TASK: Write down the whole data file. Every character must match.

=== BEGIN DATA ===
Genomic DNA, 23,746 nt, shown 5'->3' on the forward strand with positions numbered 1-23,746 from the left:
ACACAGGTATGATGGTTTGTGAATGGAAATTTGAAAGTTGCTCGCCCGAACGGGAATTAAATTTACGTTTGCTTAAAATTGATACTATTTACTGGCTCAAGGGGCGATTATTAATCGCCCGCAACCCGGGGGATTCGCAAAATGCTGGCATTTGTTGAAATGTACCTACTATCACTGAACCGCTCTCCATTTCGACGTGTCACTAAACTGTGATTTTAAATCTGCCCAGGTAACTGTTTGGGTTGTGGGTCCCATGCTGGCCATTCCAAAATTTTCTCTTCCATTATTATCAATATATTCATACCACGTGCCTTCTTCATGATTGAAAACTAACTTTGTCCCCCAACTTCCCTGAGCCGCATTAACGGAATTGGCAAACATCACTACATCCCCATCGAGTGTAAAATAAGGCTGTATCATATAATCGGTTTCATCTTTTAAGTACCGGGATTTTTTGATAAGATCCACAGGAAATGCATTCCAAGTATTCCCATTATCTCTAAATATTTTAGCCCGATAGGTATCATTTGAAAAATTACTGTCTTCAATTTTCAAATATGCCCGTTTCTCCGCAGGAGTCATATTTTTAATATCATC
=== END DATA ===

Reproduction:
Genomic DNA, 23,746 nt, shown 5'->3' on the forward strand with positions numbered 1-23,746 from the left:
ACACAGGTATGATGGTTTGTGAATGGAAATTTGAAAGTTGCTCGCCCGAACGGGAATTAAATTTACGTTTGCTTAAAATTGATACTATTTACTGGCTCAAGGGGCGATTATTAATCGCCCGCAACCCGGGGGATTCGCAAAATGCTGGCATTTGTTGAAATGTACCTACTATCACTGAACCGCTCTCCATTTCGACGTGTCACTAAACTGTGATTTTAAATCTGCCCAGGTAACTGTTTGGGTTGTGGGTCCCATGCTGGCCATTCCAAAATTTTCTCTTCCATTATTATCAATATATTCATACCACGTGCCTTCTTCATGATTGAAAACTAACTTTGTCCCCCAACTTCCCTGAGCCGCATTAACGGAATTGGCAAACATCACTACATCCCCATCGAGTGTAAAATAAGGCTGTATCATATAATCGGTTTCATCTTTTAAGTACCGGGATTTTTTGATAAGATCCACAGGAAATGCATTCCAAGTATTCCCATTATCTCTAAATATTTTAGCCCGATAGGTATCATTTGAAAAATTACTGTCTTCAATTTTCAAATATGCCCGTTTCTCCGCAGGAGTCATATTTTTAATATCATC